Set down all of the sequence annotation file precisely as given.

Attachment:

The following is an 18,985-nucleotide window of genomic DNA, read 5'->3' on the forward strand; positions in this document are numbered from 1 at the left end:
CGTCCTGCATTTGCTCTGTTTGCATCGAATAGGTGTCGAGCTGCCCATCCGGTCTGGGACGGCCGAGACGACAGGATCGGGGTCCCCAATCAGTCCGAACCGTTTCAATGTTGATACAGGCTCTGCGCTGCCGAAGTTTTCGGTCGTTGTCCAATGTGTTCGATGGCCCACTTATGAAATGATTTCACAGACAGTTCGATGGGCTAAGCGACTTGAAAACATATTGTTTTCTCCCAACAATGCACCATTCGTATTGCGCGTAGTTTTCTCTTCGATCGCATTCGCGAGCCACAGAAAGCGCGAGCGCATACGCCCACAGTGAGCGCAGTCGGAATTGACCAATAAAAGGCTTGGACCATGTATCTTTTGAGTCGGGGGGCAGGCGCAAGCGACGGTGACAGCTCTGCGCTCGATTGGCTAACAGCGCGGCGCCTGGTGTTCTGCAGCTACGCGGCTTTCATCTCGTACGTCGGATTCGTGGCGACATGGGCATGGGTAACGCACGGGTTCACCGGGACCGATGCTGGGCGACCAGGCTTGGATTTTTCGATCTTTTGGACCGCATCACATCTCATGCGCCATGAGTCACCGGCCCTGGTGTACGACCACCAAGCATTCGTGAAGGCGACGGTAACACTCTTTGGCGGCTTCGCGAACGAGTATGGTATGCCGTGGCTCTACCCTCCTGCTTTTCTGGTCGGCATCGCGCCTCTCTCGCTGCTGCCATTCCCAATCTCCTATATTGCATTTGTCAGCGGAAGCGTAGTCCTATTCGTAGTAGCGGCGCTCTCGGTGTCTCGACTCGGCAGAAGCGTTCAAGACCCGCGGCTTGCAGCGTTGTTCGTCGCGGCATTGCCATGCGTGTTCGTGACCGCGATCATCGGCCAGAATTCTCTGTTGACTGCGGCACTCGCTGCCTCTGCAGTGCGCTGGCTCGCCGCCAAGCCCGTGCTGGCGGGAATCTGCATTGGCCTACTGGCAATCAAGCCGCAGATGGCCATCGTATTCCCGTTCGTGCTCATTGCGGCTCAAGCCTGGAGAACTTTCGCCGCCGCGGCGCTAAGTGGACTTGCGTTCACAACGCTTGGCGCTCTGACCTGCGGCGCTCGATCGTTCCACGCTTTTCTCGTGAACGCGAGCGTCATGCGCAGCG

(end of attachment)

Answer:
The following is an 18,985-nucleotide window of genomic DNA, read 5'->3' on the forward strand; positions in this document are numbered from 1 at the left end:
CGTCCTGCATTTGCTCTGTTTGCATCGAATAGGTGTCGAGCTGCCCATCCGGTCTGGGACGGCCGAGACGACAGGATCGGGGTCCCCAATCAGTCCGAACCGTTTCAATGTTGATACAGGCTCTGCGCTGCCGAAGTTTTCGGTCGTTGTCCAATGTGTTCGATGGCCCACTTATGAAATGATTTCACAGACAGTTCGATGGGCTAAGCGACTTGAAAACATATTGTTTTCTCCCAACAATGCACCATTCGTATTGCGCGTAGTTTTCTCTTCGATCGCATTCGCGAGCCACAGAAAGCGCGAGCGCATACGCCCACAGTGAGCGCAGTCGGAATTGACCAATAAAAGGCTTGGACCATGTATCTTTTGAGTCGGGGGGCAGGCGCAAGCGACGGTGACAGCTCTGCGCTCGATTGGCTAACAGCGCGGCGCCTGGTGTTCTGCAGCTACGCGGCTTTCATCTCGTACGTCGGATTCGTGGCGACATGGGCATGGGTAACGCACGGGTTCACCGGGACCGATGCTGGGCGACCAGGCTTGGATTTTTCGATCTTTTGGACCGCATCACATCTCATGCGCCATGAGTCACCGGCCCTGGTGTACGACCACCAAGCATTCGTGAAGGCGACGGTAACACTCTTTGGCGGCTTCGCGAACGAGTATGGTATGCCGTGGCTCTACCCTCCTGCTTTTCTGGTCGGCATCGCGCCTCTCTCGCTGCTGCCATTCCCAATCTCCTATATTGCATTTGTCAGCGGAAGCGTAGTCCTATTCGTAGTAGCGGCGCTCTCGGTGTCTCGACTCGGCAGAAGCGTTCAAGACCCGCGGCTTGCAGCGTTGTTCGTCGCGGCATTGCCATGCGTGTTCGTGACCGCGATCATCGGCCAGAATTCTCTGTTGACTGCGGCACTCGCTGCCTCTGCAGTGCGCTGGCTCGCCGCCAAGCCCGTGCTGGCGGGAATCTGCATTGGCCTACTGGCAATCAAGCCGCAGATGGCCATCGTATTCCCGTTCGTGCTCATTGCGGCTCAAGCCTGGAGAACTTTCGCCGCCGCGGCGCTAAGTGGACTTGCGTTCACAACGCTTGGCGCTCTGACCTGCGGCGCTCGATCGTTCCACGCTTTTCTCGTGAACGCGAGCGTCATGCGCAGCG